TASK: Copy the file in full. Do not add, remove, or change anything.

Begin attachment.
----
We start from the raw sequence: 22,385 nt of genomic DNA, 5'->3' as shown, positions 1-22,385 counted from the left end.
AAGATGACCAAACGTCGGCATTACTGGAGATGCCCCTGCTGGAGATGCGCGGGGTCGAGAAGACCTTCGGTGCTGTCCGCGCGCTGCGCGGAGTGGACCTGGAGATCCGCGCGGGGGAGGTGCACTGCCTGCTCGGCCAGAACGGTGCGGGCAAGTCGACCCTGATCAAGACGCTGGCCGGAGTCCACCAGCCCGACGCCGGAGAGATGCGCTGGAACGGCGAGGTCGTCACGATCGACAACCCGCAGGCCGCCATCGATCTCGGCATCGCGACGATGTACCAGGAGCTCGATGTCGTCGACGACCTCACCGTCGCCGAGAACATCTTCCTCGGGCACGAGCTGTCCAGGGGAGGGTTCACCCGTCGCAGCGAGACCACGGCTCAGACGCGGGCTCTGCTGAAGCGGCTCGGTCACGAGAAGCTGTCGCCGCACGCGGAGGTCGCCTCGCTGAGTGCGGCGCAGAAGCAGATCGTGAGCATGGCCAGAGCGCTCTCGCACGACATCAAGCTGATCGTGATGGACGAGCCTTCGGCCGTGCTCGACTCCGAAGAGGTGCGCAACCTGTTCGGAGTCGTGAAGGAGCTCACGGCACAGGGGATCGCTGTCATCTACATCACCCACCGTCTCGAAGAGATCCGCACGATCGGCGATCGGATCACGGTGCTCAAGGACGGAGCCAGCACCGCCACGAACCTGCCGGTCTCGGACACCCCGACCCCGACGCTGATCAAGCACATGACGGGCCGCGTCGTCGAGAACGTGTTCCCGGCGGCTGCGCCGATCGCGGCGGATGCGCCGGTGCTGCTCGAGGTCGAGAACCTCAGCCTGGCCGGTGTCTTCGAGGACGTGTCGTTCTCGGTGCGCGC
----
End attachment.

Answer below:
We start from the raw sequence: 22,385 nt of genomic DNA, 5'->3' as shown, positions 1-22,385 counted from the left end.
AAGATGACCAAACGTCGGCATTACTGGAGATGCCCCTGCTGGAGATGCGCGGGGTCGAGAAGACCTTCGGTGCTGTCCGCGCGCTGCGCGGAGTGGACCTGGAGATCCGCGCGGGGGAGGTGCACTGCCTGCTCGGCCAGAACGGTGCGGGCAAGTCGACCCTGATCAAGACGCTGGCCGGAGTCCACCAGCCCGACGCCGGAGAGATGCGCTGGAACGGCGAGGTCGTCACGATCGACAACCCGCAGGCCGCCATCGATCTCGGCATCGCGACGATGTACCAGGAGCTCGATGTCGTCGACGACCTCACCGTCGCCGAGAACATCTTCCTCGGGCACGAGCTGTCCAGGGGAGGGTTCACCCGTCGCAGCGAGACCACGGCTCAGACGCGGGCTCTGCTGAAGCGGCTCGGTCACGAGAAGCTGTCGCCGCACGCGGAGGTCGCCTCGCTGAGTGCGGCGCAGAAGCAGATCGTGAGCATGGCCAGAGCGCTCTCGCACGACATCAAGCTGATCGTGATGGACGAGCCTTCGGCCGTGCTCGACTCCGAAGAGGTGCGCAACCTGTTCGGAGTCGTGAAGGAGCTCACGGCACAGGGGATCGCTGTCATCTACATCACCCACCGTCTCGAAGAGATCCGCACGATCGGCGATCGGATCACGGTGCTCAAGGACGGAGCCAGCACCGCCACGAACCTGCCGGTCTCGGACACCCCGACCCCGACGCTGATCAAGCACATGACGGGCCGCGTCGTCGAGAACGTGTTCCCGGCGGCTGCGCCGATCGCGGCGGATGCGCCGGTGCTGCTCGAGGTCGAGAACCTCAGCCTGGCCGGTGTCTTCGAGGACGTGTCGTTCTCGGTGCGCGC